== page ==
The building's architectural exterior is classic with palladian style that represents stability and strength. Decorative features of the building include use of vermiculation and the carving of, replete with carvings of the faces of snarling lions and stern, bearded men in each key stone of the original building's central arches. Interior architectural features to be noted are the pressed metal ceilings, the elaborate arched doorways, the wood paneling and plaster details in the courtrooms and the entry foyer and staircase. In 1863 gas heat replaced 14 fireplaces that inadequately heated the building. Interestingly, the 14 fireplaces remain today though there are none located in the courtrooms.[1]

When originally constructed the Courthouse had two courtrooms, judicial robing and jury rooms, a law library and offices for the prothonotary and registrar of chancery. One of the first occupants was the Sheriff and the office of the Sheriff has remained in the court since. Due to the demand for court space, an addition to the back in the 1881–82 added additional courts. Matching wings were erected on either end of the building in 1908 (west wing designed by Herbert E. Gates, architect)[2] and 1930 (east wing) to offer additional courtrooms and office space that are now occupied by the Provincial Crown and Judges' Chambers.

Today the court houses six courtrooms, judges chambers, court administration offices, the Provincial Crown and cells that can jail up to 50 prisoners. The historic character of the Courthouse remain today and ongoing renovations and upgrades are designed ensure that they honour the original architecture design while at the same time providing efficient modern-day court functions.[3]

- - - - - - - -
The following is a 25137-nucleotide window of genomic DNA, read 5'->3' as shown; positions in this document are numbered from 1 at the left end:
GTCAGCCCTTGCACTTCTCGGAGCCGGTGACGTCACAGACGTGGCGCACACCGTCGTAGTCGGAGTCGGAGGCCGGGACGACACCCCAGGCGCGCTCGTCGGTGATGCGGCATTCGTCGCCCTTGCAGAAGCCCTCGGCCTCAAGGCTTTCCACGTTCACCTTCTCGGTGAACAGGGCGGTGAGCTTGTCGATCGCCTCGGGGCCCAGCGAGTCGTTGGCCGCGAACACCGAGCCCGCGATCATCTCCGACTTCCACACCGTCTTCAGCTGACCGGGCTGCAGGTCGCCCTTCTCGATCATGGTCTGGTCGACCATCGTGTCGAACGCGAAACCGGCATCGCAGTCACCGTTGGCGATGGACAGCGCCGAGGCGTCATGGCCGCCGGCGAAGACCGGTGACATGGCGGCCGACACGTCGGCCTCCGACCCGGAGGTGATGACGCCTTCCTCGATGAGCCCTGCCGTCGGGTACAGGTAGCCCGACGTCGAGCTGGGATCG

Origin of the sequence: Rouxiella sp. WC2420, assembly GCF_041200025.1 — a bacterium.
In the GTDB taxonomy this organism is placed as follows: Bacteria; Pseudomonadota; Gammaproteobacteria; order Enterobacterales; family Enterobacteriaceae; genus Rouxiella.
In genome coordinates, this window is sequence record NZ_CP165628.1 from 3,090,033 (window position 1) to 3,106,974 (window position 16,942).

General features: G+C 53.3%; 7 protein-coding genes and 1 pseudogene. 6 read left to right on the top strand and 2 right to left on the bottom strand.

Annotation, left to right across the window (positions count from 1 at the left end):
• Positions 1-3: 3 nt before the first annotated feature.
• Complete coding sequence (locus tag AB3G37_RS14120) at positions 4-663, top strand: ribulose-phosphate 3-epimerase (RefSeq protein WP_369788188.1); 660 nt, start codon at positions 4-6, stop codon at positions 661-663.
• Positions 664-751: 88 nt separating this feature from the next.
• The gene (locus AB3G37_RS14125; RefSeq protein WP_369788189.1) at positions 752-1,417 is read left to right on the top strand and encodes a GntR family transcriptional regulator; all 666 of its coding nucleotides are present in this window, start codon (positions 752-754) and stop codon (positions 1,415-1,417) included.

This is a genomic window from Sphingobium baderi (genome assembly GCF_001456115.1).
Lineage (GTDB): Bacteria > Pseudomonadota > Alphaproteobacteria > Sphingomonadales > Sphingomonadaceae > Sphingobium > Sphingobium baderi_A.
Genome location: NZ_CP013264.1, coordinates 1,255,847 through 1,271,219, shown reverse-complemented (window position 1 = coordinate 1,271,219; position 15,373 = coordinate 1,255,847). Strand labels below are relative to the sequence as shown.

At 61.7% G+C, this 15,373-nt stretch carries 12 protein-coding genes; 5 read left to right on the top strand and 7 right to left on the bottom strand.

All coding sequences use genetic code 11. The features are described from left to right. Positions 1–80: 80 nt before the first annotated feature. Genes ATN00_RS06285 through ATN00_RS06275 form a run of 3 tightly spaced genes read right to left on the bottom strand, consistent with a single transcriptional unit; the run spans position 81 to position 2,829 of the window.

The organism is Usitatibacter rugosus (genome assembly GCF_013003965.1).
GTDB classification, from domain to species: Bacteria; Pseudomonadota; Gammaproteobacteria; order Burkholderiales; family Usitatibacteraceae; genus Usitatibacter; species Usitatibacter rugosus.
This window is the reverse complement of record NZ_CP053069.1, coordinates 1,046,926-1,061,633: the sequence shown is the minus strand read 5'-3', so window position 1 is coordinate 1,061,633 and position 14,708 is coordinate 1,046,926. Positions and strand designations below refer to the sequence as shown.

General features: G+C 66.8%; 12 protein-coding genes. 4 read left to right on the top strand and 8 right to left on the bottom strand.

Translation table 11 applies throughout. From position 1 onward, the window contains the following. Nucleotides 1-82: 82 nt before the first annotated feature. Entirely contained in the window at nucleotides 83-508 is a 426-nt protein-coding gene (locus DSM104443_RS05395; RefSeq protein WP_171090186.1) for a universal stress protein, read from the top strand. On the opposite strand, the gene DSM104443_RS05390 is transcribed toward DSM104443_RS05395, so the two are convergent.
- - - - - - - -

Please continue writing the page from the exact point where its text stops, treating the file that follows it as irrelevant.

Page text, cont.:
The Courthouse has been designated as an historic site of national significance by the Historic Sites and Monument Board.

Halifax Explosion[edit]

A collision occurred on December 6, 1917 in Halifax Harbour between the vessels, SS Mont-Blanc and SS Imo and resulted in a blast that decimated the district known as Richmond, in the North End of the city. The courthouse suffered $19,000 in damage even though it was farther to the south. At the time, Nova Scotia Supreme Court cases were heard in court room #2 on the second floor, east side of the stairwell. Courtroom #1 (now #4) was used for everything else including Admiralty Court.[4] The walls of the court room itself had sustained some damage and the blown out windows were boarded up. Purportedly, oil lamps were used because the power was out.[5]